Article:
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Discussion Starter · #1 ·
I've posted some of my accuracy issues in a previous post and I'm closer to getting them sorted out. I've settled on 12.2 gr AA#9 under a 158 gr cast RNFP, and while it's still shooting to the right a little bit, I think I can adjust the sights to take care of it.
However, yesterday I loaded the same bullets with 6.0 gr of Bullseye and it shot right to point of aim, unlike the AA#9 that shoots right
Now for my dilemma. I realize the reason we reload is for accuracy and knowing this I want to stick with the Bullseye load, maybe go up to 7 gr or so. However, in two weeks I'm going hog hunting and I don't know if the Bullseye load will generate enough power to do the job on a hog.
Any ideas anybody?
GH1 :)
 

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GH1, I would step up the load with a Maximum charge of ACC#9, at about 15 grains. That should get you into the 1700fps + area and be more
effective than your load of 7gr of Bullseye. I don't know if your plain base 158gr RNFP will withstand that velocity or not but it would not be my
first choice. I use ACC#9 and my own cast 358156 Lyman bullet which weighs 165gr with lube and gas check attached. 15gr of ACC#9 gives me
1751fps and 1.5" groups at 50yds. Never shot a wild hog but have read they can be hard to stop. If you don't cast your own or have access to
gas checked cast bullets, use a Jacketed soft point either hand loaded or store bought. I shoot an 1894C and a 24" barreled 1894CBL. Just my two cents.
358 Win
 

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I always choose accuracy over power. If you get the gun shooting accurate I would think you could give up a little power. I don't reload yet but a well placed 158gr. bullit will drop a hog. I like to aim just below the ear with smaller bullits and go for heart/lung shots with bigger ones.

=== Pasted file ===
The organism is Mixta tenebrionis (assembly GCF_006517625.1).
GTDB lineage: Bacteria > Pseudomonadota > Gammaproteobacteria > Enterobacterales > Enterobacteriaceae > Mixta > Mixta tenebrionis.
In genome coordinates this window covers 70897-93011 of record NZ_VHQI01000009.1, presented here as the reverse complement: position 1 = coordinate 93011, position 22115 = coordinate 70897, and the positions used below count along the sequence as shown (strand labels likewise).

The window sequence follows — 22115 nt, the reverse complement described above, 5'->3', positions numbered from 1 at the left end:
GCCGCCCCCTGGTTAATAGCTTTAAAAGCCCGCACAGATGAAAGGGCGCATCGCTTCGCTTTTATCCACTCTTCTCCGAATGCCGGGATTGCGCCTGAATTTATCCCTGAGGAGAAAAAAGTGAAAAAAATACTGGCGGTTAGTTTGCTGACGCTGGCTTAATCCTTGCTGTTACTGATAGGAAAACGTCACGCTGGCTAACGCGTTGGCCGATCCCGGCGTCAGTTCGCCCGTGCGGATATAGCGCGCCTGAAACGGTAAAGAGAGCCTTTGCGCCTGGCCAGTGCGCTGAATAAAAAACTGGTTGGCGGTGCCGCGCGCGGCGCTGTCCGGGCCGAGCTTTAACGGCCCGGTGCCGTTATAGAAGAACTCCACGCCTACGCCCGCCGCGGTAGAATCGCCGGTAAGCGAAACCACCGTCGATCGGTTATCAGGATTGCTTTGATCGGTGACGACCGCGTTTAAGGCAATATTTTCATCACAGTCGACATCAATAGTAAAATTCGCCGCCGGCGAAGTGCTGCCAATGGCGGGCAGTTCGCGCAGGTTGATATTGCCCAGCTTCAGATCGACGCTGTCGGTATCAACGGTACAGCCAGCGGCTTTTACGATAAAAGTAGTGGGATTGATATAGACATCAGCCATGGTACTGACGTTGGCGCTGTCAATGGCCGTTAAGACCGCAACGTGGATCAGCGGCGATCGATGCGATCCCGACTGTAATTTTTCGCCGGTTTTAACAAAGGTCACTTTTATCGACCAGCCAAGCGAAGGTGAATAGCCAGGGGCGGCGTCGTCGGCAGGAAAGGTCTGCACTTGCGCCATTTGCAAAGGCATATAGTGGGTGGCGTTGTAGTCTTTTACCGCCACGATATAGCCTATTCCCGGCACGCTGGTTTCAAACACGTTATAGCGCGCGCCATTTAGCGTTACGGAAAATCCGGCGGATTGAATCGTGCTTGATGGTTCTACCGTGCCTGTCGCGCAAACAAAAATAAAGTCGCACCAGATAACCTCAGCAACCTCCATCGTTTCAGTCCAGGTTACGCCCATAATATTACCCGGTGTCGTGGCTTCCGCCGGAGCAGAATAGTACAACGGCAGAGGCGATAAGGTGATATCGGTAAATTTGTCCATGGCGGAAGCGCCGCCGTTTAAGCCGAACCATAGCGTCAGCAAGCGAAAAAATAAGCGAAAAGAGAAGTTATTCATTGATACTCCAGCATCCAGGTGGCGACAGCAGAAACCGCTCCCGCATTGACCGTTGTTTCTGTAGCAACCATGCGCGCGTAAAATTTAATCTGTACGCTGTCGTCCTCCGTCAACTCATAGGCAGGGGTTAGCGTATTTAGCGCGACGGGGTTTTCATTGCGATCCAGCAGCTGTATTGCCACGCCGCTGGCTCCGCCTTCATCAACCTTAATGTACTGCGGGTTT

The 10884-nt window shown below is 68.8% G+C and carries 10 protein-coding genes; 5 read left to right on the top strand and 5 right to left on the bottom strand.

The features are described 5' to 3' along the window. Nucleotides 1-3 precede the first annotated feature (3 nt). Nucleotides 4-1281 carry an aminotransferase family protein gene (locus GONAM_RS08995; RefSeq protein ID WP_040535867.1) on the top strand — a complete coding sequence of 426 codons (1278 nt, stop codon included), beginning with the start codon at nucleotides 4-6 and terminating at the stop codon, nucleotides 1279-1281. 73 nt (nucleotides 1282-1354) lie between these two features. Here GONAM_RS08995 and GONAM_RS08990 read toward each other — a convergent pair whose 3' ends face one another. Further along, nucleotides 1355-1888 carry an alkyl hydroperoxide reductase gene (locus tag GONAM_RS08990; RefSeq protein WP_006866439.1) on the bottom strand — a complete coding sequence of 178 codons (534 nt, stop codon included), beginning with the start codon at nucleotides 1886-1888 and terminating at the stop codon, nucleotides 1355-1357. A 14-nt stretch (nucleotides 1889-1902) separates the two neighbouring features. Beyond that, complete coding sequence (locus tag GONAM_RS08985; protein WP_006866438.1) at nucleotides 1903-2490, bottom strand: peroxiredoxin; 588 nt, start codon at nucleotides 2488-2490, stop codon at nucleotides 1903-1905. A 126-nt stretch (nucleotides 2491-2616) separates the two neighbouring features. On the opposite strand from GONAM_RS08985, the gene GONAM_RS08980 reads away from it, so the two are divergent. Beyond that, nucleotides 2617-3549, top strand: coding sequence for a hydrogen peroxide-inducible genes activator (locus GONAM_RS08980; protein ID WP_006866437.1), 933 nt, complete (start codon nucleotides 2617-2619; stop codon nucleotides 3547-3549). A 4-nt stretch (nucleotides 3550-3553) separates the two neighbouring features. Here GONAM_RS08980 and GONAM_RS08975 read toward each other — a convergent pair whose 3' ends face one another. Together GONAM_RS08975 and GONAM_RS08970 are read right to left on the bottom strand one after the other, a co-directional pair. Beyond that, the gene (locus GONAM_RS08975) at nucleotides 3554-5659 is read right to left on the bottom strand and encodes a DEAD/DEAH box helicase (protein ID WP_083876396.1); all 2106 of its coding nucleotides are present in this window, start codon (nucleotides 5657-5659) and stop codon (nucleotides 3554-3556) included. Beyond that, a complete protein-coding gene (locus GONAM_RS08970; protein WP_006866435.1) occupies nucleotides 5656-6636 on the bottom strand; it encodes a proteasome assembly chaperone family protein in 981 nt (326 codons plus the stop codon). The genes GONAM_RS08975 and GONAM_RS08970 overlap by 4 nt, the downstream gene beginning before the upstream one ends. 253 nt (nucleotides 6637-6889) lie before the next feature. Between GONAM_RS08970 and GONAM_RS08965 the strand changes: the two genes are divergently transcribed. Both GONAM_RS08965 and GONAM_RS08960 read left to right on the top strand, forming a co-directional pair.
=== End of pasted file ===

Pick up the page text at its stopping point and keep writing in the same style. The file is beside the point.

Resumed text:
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Discussion Starter · #4 ·
I think I'll probably adjust my sights for the 12.2 charge, that ought to get me enough power to do the job.
I think I'm going to change bullets and go to a 173 gr flat based rather the the 158 gr bevel base I'm shooting now. I think the flat base will give me better accuracy, at least that's what I've read.
Thanks for the tips guys, hopefully I'll get some more input from some other members. Then I'll be really confused! ;)
GH1 :)
 

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GH1, That 173gr flatbase may be too long in .357 Magnum brass. It's okay in .38 Special cases. Is it the Lyman #358429? I shoot that all the time in my 1894C and 1894CBL with 11.5gr of Alliant 2400 and a standard pistol primer for 1450fps. It's my walk about load when not needing full
power loads. My full power load is the Lyman 358156 cast bullet which weighs 165gr gas checked and lubed. The 358156 bullet has two crimp grooves on it. The upper one for .357 Magnum cases and the lower one for the .38 Special cases.
358 Win
 

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Discussion Starter · #6 ·
Yeah, the OAL is longer than spec, but I was planning on modifying my carrier to allow for it. I have a more serious problem now however. I pulled my rifle out if it's case only to find a broken rear sight. DAMMIT! :mad:
I'm leaving on a hunt a week from Friday and I hope I can get it fixed in time.
GH1 :)